In 1987, five young men, using brutally honest rhymes and hardcore beats, put their frustration and anger about life in the most dangerous place in America into the most powerful weapon they had: their music. Taking us back to where it all began, Straight Outta Compton tells the true story of how these cultural rebels-armed only with their lyrics, swagger, bravado and raw talent-stood up to the authorities that meant to keep them down and formed the world's most dangerous group, N.W.A. And as they spoke the truth that no one had before and exposed life in the hood, their voice ignited a social revolution that is still reverberating today.Written by
During the No Vaseline scene, the camera crane is vaguely reflected on Dr. Dre's Impala. See more »
[NWA arrives back in L.A from the tour, Dre & Cube get off the bus]
So Cube, we gonna keep this momentum going or what?
Nah, not like this. I'd rather be broke than to get fucked. I told you not to sign that shit, Dre.
Nigga, I got bills to pay. And you know that! Plus you know I gotta money in my mom's hand from when Tyree passed.
Yeah, I feel you. We gotta do what we gotta do. You they bread and butter, they're gonna take care of you.
Cube, we ruthless.
[looks at Eazy and Jerry]
[...] See more »
The only opening credits are graffiti writings of the main characters and their actors. See more »
I've been writing reviews for IMDb for ten years, and I think something fishy is going on here. STRAIGHT OUTTA COMPTON is getting very, very high reviews from the vast majority of IMDb reviewers -- but the nine and ten- star reviews are all getting pelted with "negative" marks, earning scores of "1 out of 15" likes.
So what's the problem? The problem is that this movie wasn't supposed to be a hit. The mass audience wasn't supposed to respond to the story of young black men facing oppression and coming out on top. The American people were not supposed to see the real truth about how their police treat minorities every day.
Quick, let's bury the good reviews! Let's spawn a phony backlash! Let's discredit Dr. Dre and Ice Cube on the basis of things they did twenty years ago. Oh, and let's all get sentimental about Eazy E because he's dead, and young black men are okay once they're dead. The dead ones are no longer scary and threatening.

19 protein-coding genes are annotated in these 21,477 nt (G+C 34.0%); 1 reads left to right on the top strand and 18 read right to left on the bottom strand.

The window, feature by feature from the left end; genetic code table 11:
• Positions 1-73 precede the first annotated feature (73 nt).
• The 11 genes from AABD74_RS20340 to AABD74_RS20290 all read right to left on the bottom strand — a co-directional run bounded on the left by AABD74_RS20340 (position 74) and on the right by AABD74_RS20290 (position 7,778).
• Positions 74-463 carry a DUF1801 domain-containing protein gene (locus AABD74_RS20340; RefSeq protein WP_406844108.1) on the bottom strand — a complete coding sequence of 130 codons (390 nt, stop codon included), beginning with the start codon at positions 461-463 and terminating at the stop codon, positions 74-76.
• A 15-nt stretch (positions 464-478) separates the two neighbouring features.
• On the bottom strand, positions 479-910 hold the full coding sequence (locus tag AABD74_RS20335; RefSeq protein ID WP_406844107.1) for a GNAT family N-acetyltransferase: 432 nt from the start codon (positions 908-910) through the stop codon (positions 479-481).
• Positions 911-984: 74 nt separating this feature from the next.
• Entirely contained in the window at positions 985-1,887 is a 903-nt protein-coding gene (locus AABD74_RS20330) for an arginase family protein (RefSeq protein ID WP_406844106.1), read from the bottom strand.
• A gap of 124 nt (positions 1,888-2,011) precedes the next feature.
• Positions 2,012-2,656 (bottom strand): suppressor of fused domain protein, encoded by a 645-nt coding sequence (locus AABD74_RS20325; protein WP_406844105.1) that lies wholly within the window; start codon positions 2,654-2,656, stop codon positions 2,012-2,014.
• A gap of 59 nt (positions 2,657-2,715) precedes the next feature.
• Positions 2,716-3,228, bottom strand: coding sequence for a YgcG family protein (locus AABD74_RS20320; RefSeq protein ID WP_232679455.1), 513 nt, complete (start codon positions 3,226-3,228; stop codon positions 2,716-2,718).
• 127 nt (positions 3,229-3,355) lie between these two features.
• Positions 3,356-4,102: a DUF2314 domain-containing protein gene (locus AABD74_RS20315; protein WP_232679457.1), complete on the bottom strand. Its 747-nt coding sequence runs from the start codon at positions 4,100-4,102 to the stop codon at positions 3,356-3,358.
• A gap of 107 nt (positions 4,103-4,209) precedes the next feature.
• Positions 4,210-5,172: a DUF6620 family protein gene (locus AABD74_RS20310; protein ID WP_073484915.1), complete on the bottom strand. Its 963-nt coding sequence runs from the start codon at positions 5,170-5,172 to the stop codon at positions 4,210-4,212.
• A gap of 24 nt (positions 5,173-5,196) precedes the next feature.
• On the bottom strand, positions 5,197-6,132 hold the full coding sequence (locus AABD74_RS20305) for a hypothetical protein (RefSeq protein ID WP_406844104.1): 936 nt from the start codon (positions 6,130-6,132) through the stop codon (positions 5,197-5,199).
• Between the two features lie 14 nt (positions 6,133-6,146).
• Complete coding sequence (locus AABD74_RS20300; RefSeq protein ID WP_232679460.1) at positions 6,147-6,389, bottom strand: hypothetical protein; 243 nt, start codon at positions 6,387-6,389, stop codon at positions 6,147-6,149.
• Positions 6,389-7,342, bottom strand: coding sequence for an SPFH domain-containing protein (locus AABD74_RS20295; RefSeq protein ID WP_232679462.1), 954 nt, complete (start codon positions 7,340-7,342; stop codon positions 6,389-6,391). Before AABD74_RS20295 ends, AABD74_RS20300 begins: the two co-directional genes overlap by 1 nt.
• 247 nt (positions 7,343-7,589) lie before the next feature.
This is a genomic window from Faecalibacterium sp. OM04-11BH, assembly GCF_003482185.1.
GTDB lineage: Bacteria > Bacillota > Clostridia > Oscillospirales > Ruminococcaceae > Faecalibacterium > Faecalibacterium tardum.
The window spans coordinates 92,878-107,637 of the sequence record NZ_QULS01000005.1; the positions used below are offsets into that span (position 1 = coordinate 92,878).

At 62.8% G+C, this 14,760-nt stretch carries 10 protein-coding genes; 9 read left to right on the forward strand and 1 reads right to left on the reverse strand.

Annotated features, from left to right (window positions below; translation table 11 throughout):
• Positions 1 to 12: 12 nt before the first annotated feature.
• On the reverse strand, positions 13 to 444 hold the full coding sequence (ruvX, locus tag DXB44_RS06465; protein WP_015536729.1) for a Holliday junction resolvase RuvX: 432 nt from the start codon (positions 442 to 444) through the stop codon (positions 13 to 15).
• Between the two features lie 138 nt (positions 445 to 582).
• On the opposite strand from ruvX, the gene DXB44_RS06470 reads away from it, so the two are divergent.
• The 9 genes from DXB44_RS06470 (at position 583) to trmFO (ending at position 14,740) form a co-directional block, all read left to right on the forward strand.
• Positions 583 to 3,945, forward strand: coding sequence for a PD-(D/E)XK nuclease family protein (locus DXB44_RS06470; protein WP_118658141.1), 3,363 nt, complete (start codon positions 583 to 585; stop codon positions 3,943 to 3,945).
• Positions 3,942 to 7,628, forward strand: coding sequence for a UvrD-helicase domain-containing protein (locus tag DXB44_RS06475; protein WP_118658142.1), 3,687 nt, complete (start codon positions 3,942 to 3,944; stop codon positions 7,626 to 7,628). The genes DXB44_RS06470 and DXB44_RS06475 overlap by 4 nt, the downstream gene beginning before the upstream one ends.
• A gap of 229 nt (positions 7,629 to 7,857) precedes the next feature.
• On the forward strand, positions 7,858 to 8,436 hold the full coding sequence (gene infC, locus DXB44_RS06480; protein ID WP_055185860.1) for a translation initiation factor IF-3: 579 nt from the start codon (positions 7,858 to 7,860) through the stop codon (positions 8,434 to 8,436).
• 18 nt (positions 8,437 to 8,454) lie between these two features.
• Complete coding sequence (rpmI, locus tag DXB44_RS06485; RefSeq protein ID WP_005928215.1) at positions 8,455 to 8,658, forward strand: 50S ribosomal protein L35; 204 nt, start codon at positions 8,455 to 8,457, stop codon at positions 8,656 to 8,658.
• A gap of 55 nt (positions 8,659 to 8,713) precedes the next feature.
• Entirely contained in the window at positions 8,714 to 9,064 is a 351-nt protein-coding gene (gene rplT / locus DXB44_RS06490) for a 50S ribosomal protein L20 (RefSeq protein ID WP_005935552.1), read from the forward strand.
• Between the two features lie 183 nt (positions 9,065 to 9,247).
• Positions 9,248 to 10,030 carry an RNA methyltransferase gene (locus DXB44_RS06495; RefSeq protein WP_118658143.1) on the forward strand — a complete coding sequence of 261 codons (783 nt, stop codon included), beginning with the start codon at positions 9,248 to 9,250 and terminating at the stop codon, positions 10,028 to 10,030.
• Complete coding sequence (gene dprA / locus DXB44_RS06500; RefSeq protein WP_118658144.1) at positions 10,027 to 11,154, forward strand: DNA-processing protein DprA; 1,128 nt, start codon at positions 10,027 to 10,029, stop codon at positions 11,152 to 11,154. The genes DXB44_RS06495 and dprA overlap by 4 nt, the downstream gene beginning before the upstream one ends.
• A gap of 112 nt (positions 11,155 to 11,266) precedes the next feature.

The problem with this movie is that the people who made it actually dared to portray young, angry black men as heroic, not as criminals or predators. It's okay to glamorize white criminals, because Hollywood was built on that. From PUBLIC ENEMY to THE GODFATHER, white audiences have always loved to sentimentalize their own criminals. But you can't do that with black men who rap about crime, even when they aren't actually criminals themselves. When Cagney postures like a thug in some ancient piece of crap that's cool. But when black men do it today that's dangerous and irresponsible!
There are very powerful elements in this country that are terribly frightened by this movie. They're frightened because this movie gets white audiences to see young black men as something other than dangerous criminals. The scenes of NWA being roughed up by police are a terrible threat to the powerful elements in our society, who stay in power only by keeping white people scared of black men. They can't tolerate the idea of black male victims, so they instantly start a media backlash portraying the victims as criminals.
I say this is a good movie, a powerful, exciting film that presents a side of American life that is almost never seen on the screen. I know I'm not going to get many likes for this review, but what the hell.
I've got enough already.
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